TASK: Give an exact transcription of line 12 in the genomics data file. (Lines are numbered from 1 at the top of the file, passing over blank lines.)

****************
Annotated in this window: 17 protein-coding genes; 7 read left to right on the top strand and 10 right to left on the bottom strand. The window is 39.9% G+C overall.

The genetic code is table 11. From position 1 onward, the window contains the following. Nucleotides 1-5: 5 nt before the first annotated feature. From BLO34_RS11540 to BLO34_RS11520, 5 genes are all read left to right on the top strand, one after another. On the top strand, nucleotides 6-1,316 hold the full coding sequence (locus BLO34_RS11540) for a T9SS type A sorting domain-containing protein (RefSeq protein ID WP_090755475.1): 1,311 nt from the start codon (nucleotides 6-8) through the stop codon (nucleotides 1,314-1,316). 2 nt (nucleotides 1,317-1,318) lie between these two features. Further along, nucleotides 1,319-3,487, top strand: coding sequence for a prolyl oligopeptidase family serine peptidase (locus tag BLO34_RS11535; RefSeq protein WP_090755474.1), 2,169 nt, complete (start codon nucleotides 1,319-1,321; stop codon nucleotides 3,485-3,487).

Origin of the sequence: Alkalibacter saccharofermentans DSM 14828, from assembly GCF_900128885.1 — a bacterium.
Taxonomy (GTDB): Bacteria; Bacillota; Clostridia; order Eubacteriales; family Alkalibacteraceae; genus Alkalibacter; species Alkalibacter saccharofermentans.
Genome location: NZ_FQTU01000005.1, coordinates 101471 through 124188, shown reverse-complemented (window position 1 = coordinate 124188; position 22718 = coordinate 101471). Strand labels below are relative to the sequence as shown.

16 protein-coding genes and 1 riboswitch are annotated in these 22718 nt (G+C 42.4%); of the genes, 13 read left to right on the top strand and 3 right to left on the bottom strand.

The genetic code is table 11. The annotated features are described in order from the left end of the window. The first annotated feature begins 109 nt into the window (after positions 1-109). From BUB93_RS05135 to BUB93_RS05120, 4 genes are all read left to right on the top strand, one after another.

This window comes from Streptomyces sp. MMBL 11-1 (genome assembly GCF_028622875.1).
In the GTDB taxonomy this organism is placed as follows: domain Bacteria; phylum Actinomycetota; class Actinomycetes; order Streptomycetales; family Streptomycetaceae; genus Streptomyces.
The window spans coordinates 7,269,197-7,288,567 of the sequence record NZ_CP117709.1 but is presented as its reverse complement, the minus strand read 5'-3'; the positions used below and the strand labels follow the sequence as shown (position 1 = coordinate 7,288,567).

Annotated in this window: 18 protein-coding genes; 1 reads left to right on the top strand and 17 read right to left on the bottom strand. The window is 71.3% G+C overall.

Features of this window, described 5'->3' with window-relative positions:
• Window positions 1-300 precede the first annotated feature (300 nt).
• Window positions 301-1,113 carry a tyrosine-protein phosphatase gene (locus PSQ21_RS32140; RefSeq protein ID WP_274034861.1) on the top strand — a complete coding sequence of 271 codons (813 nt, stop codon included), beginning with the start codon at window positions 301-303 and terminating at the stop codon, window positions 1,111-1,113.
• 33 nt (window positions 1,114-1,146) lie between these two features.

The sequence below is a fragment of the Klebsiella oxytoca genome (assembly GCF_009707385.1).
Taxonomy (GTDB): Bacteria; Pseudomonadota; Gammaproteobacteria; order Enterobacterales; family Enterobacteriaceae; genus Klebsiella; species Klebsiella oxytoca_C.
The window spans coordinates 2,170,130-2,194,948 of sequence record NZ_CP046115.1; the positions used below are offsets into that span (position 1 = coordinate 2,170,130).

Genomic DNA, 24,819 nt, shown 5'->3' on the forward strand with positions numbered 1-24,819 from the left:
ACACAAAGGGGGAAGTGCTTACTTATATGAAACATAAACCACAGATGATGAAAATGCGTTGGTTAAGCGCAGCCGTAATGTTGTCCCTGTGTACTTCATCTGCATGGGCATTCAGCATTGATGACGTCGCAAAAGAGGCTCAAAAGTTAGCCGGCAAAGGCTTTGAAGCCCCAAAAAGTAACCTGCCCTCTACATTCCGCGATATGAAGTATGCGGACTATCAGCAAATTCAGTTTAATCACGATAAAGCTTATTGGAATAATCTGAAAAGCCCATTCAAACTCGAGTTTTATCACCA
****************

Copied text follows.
Features of this window, described 5'->3' with window-relative positions: